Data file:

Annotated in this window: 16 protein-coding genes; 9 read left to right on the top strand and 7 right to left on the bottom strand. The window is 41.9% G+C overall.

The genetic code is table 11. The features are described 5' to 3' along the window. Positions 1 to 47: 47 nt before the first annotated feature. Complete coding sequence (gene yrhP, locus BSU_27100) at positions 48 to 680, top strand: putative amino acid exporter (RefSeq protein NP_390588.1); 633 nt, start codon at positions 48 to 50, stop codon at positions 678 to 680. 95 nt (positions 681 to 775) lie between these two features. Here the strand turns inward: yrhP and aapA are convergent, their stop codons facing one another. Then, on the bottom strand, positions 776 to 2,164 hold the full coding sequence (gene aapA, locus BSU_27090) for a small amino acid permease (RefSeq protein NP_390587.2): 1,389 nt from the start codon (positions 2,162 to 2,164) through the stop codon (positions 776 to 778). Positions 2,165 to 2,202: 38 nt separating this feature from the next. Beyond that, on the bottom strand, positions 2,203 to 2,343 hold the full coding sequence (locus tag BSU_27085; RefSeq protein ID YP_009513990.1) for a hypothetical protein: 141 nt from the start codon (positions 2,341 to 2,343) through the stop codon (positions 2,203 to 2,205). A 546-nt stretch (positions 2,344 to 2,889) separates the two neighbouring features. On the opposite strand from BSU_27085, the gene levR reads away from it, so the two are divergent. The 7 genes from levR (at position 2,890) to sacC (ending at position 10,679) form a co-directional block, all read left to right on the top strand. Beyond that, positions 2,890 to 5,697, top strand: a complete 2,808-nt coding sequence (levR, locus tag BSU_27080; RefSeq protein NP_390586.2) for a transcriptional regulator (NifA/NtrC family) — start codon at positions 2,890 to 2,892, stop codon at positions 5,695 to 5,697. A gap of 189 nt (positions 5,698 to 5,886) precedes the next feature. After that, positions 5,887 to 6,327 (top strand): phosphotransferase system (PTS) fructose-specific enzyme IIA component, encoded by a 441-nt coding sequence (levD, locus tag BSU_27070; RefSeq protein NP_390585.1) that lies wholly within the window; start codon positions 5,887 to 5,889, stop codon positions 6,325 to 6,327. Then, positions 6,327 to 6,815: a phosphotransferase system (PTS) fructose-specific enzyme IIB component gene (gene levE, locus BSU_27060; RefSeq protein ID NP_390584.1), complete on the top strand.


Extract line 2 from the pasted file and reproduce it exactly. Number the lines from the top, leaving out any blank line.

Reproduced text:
The genetic code is table 11. The features are described 5' to 3' along the window. Positions 1 to 47: 47 nt before the first annotated feature. Complete coding sequence (gene yrhP, locus BSU_27100) at positions 48 to 680, top strand: putative amino acid exporter (RefSeq protein NP_390588.1); 633 nt, start codon at positions 48 to 50, stop codon at positions 678 to 680. 95 nt (positions 681 to 775) lie between these two features. Here the strand turns inward: yrhP and aapA are convergent, their stop codons facing one another. Then, on the bottom strand, positions 776 to 2,164 hold the full coding sequence (gene aapA, locus BSU_27090) for a small amino acid permease (RefSeq protein NP_390587.2): 1,389 nt from the start codon (positions 2,162 to 2,164) through the stop codon (positions 776 to 778). Positions 2,165 to 2,202: 38 nt separating this feature from the next. Beyond that, on the bottom strand, positions 2,203 to 2,343 hold the full coding sequence (locus tag BSU_27085; RefSeq protein ID YP_009513990.1) for a hypothetical protein: 141 nt from the start codon (positions 2,341 to 2,343) through the stop codon (positions 2,203 to 2,205). A 546-nt stretch (positions 2,344 to 2,889) separates the two neighbouring features. On the opposite strand from BSU_27085, the gene levR reads away from it, so the two are divergent. The 7 genes from levR (at position 2,890) to sacC (ending at position 10,679) form a co-directional block, all read left to right on the top strand. Beyond that, positions 2,890 to 5,697, top strand: a complete 2,808-nt coding sequence (levR, locus tag BSU_27080; RefSeq protein NP_390586.2) for a transcriptional regulator (NifA/NtrC family) — start codon at positions 2,890 to 2,892, stop codon at positions 5,695 to 5,697. A gap of 189 nt (positions 5,698 to 5,886) precedes the next feature. After that, positions 5,887 to 6,327 (top strand): phosphotransferase system (PTS) fructose-specific enzyme IIA component, encoded by a 441-nt coding sequence (levD, locus tag BSU_27070; RefSeq protein NP_390585.1) that lies wholly within the window; start codon positions 5,887 to 5,889, stop codon positions 6,325 to 6,327. Then, positions 6,327 to 6,815: a phosphotransferase system (PTS) fructose-specific enzyme IIB component gene (gene levE, locus BSU_27060; RefSeq protein ID NP_390584.1), complete on the top strand.